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Tuesday, September 23, 2014

CrossReads Book Blast with Michelle Word Hollis


It's in the House: Lessons from a Widow Woman - Getting What You Need & More!

By Michelle Word Hollis

About the Book:

In this book you will discover the powerful lessons, from the Biblical story of the Widow's Oil, that will help you overcome any difficulty you are currently facing. You will learn easy to implement strategies that will cause positive transformation in your thoughts and actions. The lessons are based upon Biblical principles that you can use daily for successful living. God has given us a blueprint in His Word that will help us build a grand life no matter where we are currently in life. The principles contained in these pages have withstood the test of time; they are universal truths! The lessons and principles are simple to understand, as well as, implement for those who would dare try and keep trying. Making a lasting permanent change does take time, practice, and patience, but you can do it!


Michelle Word Hollis is a native of St. Louis, Mo. She is a wife and a mother. She received her undergraduate degree from SIUE and her MBA from UOP. Michelle is a life long learner and enjoys many other personal pursuits. Michelle is a new author, but she has been writing privately for many years. Michelle's Pearlable Woman book series will explore spirituality, family, life, and love. In the series, she will share lessons that have stood the test of time. These lessons are pearls of wisdom from the lives of Biblical women that can be applied to our contemporary lives.

Follow Michelle Word Hollis: Website | Facebook | Twitter

Enter to Win a $50 Amazon Gift Card!

Enter below to enter a $50 Amazon gift card, sponsored by author Michelle Word Hollis! a Rafflecopter giveaway This book blast is hosted by Crossreads. We would like to send out a special THANK YOU to all of the CrossReads book blast bloggers!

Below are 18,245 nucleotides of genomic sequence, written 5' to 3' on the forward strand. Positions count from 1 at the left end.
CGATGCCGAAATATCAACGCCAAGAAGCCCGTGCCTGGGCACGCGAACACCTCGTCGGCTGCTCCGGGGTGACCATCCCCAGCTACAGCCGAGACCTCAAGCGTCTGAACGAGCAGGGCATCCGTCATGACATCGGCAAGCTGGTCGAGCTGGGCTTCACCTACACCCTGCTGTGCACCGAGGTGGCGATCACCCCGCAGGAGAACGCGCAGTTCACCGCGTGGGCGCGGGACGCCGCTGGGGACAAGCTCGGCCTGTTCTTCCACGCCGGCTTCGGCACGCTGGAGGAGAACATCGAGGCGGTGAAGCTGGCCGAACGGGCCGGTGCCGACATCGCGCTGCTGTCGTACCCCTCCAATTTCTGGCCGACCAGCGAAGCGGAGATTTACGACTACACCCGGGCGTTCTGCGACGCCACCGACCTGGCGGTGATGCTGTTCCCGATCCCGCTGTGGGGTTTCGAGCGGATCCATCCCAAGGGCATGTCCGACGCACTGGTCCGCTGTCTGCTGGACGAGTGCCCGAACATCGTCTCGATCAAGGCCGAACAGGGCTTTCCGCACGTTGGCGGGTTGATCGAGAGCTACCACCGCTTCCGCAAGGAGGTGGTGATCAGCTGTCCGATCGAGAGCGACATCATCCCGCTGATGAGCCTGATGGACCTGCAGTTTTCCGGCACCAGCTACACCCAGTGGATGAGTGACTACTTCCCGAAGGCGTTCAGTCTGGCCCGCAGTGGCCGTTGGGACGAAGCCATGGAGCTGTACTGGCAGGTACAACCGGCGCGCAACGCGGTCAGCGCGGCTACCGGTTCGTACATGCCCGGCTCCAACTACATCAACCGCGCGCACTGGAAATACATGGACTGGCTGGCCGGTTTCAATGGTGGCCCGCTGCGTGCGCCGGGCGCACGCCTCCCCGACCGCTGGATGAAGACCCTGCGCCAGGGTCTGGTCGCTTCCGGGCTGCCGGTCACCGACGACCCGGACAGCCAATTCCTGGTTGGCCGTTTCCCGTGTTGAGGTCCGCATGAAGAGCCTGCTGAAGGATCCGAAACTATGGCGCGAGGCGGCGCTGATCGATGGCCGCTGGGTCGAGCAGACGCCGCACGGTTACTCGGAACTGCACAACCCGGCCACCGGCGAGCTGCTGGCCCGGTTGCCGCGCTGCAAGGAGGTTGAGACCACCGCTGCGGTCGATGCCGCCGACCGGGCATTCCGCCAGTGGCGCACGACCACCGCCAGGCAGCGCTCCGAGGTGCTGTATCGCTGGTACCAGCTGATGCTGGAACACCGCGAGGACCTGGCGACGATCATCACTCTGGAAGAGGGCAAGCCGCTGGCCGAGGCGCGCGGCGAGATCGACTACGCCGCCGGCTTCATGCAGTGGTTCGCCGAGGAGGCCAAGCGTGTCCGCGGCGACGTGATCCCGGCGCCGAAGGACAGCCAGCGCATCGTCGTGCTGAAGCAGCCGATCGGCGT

Wednesday, September 17, 2014

Are You the Silent Type?

Sometimes people are silent for a reason.

Perhaps, through an emotional crisis or physical pain or loss, the woman holds it in, tackling hurts the way she knows best. Maybe the way her mother did. As her grandmother did before her.

On the opposite spectrum, some tell all. Are you ever surprised by the things people talk about publicly? Husband-wife woes. Children's failings. Financial matters. Some share information I wish I hadn't heard or read. TMI? For instance, in a sermon, the preacher doesn't have to tell every little thing about his wife and their relationship for me to get the picture. The parent doesn't have to describe the blood gushing everywhere from her son's injury (or post a picture of it) for me to understand. I have a vivid imagination.

Have you ever stood at the checkout counter at the grocery store and heard a deep conversation going on where you felt sorry for the clerk having to hear that kind of stuff all day? I have. Others rant about difficulties and personal issues on social media as if everyone wants to know every minuscule part of their lives.

But in the midst of a tell-all society, there are those who still remain silent. Taking life and troubles in, thinking about it, or not, they keep the hurt or stress or confusion to themselves. Maybe this is right, maybe it's wrong. Maybe it's the way we were raised. Does it boil down to our differing personalities? The quiet one versus the talkative one. The laugher vs the crier. The secret keeper vs the chatterbox.

While some friends and family members will tell everything, and perhaps even demand our attention to listen, let's remember those who are silent. When someone seems to fall off the grid, take note. There may very well be a reason for his or her silence. They can't talk about it, or choose not to. But they may need a hug or a kind word or an extra bit of understanding.

They say still waters run deep, and I believe it. Just because someone is quiet, never underestimate the struggle she might be going through. Encouraging words do have an effect. Love can change everything. Even, or maybe especially, for the person facing difficulties in silence.

"A father to the fatherless, a defender of widows, is God in his holy dwelling. God sets the lonely in families, he leads forth the prisoners with singing;" Psalm 68:5 & 6